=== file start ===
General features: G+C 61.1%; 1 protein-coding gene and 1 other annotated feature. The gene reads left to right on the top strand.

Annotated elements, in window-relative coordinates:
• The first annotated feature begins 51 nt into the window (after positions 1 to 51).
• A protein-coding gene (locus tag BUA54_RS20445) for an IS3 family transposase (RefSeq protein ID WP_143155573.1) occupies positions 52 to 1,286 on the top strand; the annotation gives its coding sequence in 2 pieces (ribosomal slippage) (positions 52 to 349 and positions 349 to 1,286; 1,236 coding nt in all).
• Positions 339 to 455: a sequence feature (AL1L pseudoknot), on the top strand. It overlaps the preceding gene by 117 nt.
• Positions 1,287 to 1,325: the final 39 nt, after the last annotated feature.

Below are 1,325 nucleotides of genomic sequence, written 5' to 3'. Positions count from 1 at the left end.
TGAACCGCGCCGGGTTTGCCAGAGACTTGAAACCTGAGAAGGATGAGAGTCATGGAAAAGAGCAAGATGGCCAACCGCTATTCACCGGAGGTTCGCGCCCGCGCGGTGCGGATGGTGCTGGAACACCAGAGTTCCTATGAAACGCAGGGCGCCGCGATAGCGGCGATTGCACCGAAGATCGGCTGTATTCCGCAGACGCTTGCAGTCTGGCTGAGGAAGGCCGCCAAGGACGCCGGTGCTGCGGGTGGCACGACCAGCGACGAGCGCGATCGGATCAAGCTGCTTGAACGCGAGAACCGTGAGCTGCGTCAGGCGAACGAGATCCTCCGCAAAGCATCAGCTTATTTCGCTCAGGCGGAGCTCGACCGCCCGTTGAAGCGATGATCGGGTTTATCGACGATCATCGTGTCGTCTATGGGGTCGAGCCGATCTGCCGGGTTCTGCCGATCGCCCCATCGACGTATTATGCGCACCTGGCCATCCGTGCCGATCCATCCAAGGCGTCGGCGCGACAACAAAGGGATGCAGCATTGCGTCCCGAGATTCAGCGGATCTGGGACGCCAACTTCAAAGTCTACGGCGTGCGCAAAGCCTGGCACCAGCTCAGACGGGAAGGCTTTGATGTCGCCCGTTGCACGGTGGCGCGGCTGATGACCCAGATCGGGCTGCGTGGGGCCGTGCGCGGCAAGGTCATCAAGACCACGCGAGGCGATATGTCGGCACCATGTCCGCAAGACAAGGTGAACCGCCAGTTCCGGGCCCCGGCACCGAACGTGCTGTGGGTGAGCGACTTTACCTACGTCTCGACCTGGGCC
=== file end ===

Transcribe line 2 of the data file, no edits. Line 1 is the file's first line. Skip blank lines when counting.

Annotated elements, in window-relative coordinates: